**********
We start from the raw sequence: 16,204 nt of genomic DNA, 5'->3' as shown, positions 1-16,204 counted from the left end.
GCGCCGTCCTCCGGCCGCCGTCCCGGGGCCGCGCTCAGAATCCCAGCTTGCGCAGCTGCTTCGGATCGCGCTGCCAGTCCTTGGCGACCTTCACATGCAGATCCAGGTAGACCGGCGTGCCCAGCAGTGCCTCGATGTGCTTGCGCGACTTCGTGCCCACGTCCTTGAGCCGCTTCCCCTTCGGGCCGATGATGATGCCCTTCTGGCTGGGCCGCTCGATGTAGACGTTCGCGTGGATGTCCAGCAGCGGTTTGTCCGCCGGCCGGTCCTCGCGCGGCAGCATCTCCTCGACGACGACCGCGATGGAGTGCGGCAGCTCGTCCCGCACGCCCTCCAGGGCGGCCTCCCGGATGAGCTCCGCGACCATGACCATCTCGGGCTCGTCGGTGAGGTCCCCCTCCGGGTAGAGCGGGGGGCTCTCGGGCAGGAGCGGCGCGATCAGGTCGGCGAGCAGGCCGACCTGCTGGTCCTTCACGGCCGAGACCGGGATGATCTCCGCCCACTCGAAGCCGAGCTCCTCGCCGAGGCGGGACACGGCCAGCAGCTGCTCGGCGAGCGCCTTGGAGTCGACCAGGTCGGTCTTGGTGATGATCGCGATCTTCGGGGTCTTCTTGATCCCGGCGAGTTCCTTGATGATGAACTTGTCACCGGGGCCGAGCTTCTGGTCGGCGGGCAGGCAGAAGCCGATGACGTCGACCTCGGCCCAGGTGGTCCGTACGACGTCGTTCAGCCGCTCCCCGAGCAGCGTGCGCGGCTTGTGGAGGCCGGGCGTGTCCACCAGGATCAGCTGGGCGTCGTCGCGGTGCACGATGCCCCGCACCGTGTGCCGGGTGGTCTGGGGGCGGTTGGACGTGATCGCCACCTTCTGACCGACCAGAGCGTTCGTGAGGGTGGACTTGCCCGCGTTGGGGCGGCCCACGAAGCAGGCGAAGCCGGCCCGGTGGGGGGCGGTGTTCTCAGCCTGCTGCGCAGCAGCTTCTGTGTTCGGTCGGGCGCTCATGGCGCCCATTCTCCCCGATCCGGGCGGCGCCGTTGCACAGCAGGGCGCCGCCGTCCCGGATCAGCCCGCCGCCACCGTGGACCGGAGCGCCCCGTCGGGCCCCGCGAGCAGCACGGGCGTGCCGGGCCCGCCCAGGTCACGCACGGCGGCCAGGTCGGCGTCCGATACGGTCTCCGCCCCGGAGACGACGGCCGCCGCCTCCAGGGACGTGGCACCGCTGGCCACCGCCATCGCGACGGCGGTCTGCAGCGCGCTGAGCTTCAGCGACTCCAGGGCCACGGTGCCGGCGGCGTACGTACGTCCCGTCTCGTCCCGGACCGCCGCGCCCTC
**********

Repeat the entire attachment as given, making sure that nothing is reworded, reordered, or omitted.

We start from the raw sequence: 16,204 nt of genomic DNA, 5'->3' as shown, positions 1-16,204 counted from the left end.
GCGCCGTCCTCCGGCCGCCGTCCCGGGGCCGCGCTCAGAATCCCAGCTTGCGCAGCTGCTTCGGATCGCGCTGCCAGTCCTTGGCGACCTTCACATGCAGATCCAGGTAGACCGGCGTGCCCAGCAGTGCCTCGATGTGCTTGCGCGACTTCGTGCCCACGTCCTTGAGCCGCTTCCCCTTCGGGCCGATGATGATGCCCTTCTGGCTGGGCCGCTCGATGTAGACGTTCGCGTGGATGTCCAGCAGCGGTTTGTCCGCCGGCCGGTCCTCGCGCGGCAGCATCTCCTCGACGACGACCGCGATGGAGTGCGGCAGCTCGTCCCGCACGCCCTCCAGGGCGGCCTCCCGGATGAGCTCCGCGACCATGACCATCTCGGGCTCGTCGGTGAGGTCCCCCTCCGGGTAGAGCGGGGGGCTCTCGGGCAGGAGCGGCGCGATCAGGTCGGCGAGCAGGCCGACCTGCTGGTCCTTCACGGCCGAGACCGGGATGATCTCCGCCCACTCGAAGCCGAGCTCCTCGCCGAGGCGGGACACGGCCAGCAGCTGCTCGGCGAGCGCCTTGGAGTCGACCAGGTCGGTCTTGGTGATGATCGCGATCTTCGGGGTCTTCTTGATCCCGGCGAGTTCCTTGATGATGAACTTGTCACCGGGGCCGAGCTTCTGGTCGGCGGGCAGGCAGAAGCCGATGACGTCGACCTCGGCCCAGGTGGTCCGTACGACGTCGTTCAGCCGCTCCCCGAGCAGCGTGCGCGGCTTGTGGAGGCCGGGCGTGTCCACCAGGATCAGCTGGGCGTCGTCGCGGTGCACGATGCCCCGCACCGTGTGCCGGGTGGTCTGGGGGCGGTTGGACGTGATCGCCACCTTCTGACCGACCAGAGCGTTCGTGAGGGTGGACTTGCCCGCGTTGGGGCGGCCCACGAAGCAGGCGAAGCCGGCCCGGTGGGGGGCGGTGTTCTCAGCCTGCTGCGCAGCAGCTTCTGTGTTCGGTCGGGCGCTCATGGCGCCCATTCTCCCCGATCCGGGCGGCGCCGTTGCACAGCAGGGCGCCGCCGTCCCGGATCAGCCCGCCGCCACCGTGGACCGGAGCGCCCCGTCGGGCCCCGCGAGCAGCACGGGCGTGCCGGGCCCGCCCAGGTCACGCACGGCGGCCAGGTCGGCGTCCGATACGGTCTCCGCCCCGGAGACGACGGCCGCCGCCTCCAGGGACGTGGCACCGCTGGCCACCGCCATCGCGACGGCGGTCTGCAGCGCGCTGAGCTTCAGCGACTCCAGGGCCACGGTGCCGGCGGCGTACGTACGTCCCGTCTCGTCCCGGACCGCCGCGCCCTC